Paradoxically we have never had so many new business requests for ‘a new logo’. In the current communications landscape the single marque itself is having to be reconsidered. Increasingly there are greater opportunities for the visual identity to be applied but a single, static marque is becoming marginalised. We talk about a brand tapestry where identity can be applied creatively over multifarious communication channels. A logo, logotype or marque clearly has its place. But, it is important to remember that it is really only a relatively crude link to a brand. Sometime this is absolutely necessary. However, it is more powerful and resonant to articulate an entity through the essence of the communication piece. The words, the composition, the colour, the imagery, the materials employed and the quality of production. These signifiers are more capable and sophisticated at describing the values, ethos, history and ambition of a brand. For example, the branded communications we produce for the National Trust, don’t display the logo marque itself once passed the ‘threshold’. Though clearly these comms are unmistakably National Trust. Context here is also very important.

A logo marque clearly has its place. For validation often or when space is very limited. Think of the ‘logo soup’ often found behind interviews of sports men and women. In some ways it sort of works but in many respects feels awkward and unsatisfactory.

Brand identity is changing and it is incumbent on brand design agencies like Ice House Design to find cleverer and more sophisticated ways of communicating the presence and core idea of an organisation with brevity, relevance and charisma.

It’s likely the marque will always have a role  but clients should expect brand design agencies to be less reliant on a single graphic device and push for more sophisticated manifestations of brand visualisation in all mediums and down all communication channels.


So what’s all this fuss about branding then?

Branding is often treated with suspicion sometimes characterised as vacuous and superficial. And there is no doubt, branding done well is a great skill and often involves creating clever illusions. This is both it’s glory and it’s sorrow. But any brand that is going to be truly successful must be built on fundamental truths and it is incumbent on designers to tease these out. So, it’s not about pulling the wool over the eyes of an audience, more about articulating the personality of the brand in interesting, relevant and charismatic ways.

It is understandable why there is so much confusion about branding because the demands on the concept are constantly growing and mutating and can encompass the important and the trivial. Branding projects can be directed upon things as diverse as individuals, countries and even ideas. And, the digital revolution has opened up a mesmerising array of possible channels. Our studio uses the expression ‘brand tapestry’. This we use to describe the gradual building up of an image of an organisation over multiple channels. Products, services, ideas, attitudes and values are woven into this fabric.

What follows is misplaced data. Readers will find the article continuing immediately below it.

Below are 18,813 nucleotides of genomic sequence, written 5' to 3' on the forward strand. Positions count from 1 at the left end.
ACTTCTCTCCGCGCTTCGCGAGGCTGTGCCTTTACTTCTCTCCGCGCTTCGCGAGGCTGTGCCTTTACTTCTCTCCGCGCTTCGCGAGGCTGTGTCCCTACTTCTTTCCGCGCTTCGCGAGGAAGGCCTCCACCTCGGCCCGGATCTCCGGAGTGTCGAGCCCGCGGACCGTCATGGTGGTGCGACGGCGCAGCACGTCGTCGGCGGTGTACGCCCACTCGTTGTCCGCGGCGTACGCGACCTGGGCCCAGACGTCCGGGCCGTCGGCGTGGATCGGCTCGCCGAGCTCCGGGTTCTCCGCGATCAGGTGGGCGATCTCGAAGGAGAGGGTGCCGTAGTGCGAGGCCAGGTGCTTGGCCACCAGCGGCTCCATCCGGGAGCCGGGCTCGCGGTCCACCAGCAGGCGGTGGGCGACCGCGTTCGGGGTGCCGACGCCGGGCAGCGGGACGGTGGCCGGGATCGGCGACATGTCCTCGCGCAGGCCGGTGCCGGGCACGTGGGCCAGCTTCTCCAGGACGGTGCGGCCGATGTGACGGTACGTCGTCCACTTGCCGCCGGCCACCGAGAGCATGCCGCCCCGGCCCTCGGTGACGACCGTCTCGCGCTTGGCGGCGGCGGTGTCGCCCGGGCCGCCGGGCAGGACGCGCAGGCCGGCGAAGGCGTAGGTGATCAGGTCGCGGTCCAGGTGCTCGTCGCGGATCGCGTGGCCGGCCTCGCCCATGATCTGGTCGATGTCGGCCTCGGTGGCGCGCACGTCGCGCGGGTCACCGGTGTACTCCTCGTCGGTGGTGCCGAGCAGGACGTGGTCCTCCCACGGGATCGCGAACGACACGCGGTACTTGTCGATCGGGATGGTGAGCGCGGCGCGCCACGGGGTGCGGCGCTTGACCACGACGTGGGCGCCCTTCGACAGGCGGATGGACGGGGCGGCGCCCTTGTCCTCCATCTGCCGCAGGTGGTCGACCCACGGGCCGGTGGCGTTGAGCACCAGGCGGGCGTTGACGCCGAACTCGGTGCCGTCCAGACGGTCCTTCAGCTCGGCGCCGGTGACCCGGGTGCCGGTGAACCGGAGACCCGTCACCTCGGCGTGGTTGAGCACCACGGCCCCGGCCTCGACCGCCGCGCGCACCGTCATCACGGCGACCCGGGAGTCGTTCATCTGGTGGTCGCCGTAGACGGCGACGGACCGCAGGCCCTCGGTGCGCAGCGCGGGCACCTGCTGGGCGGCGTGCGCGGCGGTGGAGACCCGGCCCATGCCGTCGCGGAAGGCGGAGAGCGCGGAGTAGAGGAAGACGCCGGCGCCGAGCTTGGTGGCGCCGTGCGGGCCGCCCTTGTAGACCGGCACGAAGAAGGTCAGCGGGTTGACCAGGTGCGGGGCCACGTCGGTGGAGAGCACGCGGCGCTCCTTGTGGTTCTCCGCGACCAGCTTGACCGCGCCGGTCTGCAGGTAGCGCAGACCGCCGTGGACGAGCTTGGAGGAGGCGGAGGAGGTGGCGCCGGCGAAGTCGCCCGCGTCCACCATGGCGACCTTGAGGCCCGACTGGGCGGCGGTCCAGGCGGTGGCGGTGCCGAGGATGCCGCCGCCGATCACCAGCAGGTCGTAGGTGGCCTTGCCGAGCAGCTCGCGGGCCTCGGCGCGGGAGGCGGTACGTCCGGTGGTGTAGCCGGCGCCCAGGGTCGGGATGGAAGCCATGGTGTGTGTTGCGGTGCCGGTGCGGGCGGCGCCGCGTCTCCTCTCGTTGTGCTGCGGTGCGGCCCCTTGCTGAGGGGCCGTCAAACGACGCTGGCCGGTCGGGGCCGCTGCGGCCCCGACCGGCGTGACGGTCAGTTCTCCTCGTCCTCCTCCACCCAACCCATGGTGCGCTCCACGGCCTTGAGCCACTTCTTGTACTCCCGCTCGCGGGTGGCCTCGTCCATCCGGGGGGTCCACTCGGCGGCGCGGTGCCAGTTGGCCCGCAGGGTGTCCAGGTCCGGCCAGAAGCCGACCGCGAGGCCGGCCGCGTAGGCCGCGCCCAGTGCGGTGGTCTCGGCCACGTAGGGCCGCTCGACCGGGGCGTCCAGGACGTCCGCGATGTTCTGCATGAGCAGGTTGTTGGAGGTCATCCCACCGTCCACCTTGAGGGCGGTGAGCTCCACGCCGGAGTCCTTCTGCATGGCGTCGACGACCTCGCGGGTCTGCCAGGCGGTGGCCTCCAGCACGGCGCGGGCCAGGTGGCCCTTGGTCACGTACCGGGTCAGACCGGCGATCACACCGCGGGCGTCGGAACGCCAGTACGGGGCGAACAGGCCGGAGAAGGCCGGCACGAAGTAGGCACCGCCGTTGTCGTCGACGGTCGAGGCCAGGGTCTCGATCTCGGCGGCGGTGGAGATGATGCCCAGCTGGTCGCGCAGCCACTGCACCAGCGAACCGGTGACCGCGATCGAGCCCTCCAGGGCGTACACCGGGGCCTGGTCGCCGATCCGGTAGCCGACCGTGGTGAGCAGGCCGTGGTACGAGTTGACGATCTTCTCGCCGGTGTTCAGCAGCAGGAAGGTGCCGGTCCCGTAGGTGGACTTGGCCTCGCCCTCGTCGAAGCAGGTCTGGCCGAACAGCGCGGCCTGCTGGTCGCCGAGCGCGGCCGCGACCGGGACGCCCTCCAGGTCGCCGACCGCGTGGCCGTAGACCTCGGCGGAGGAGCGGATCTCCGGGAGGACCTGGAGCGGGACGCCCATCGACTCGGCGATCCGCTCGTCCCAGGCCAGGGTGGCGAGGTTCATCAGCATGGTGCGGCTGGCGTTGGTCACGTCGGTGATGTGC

Many organisations communicate with a variety of stakeholders who come into contact with the brand. Customers, staff, shareholders, journalists, suppliers, partners etc. The messages can be very different but should be spoken with one voice. There can be huge benefits to good design and branding. In many large organisations the value of the brand significantly outstrip its physical assets. It’s obvious then this needs to be protected, nurtured and invested in – just like any other asset. Brands can engage emotionally, elicit pleasure and build loyalty.

Schools, both independent and state, are having to think more creatively about their branding and marketing communications. Senior leadership are of course conscious of new admissions and retaining pupils – these will alway be important objectives. Increasingly though we have been involved in designing pieces for schools that don’t fall directly inline with more traditional promotional comms such as prospectuses.

One of our clients has significantly increased the print run of their yearbook that we design and produce for them which is then used as a de facto prospectus – without the traditional marketing delivery. Written by the pupils depicting them and their work, the book articulates visually and linguistically the broad opportunities available at the school. This beautifully produced almanac is a refreshing change to traditional prospectuses and comes across as authentic devoid of overt persuasion and contrivance. Other times we have created quirky fundraising mailers and advertising campaigns a million miles away from the more common educational approach.

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Edie Brett and Felix Renicks have developed the Visit Bruton website. A great site concentrating on food, countryside, culture and resting in and around the Bruton area. Worth looking at if your planning a visit to the South Somerset –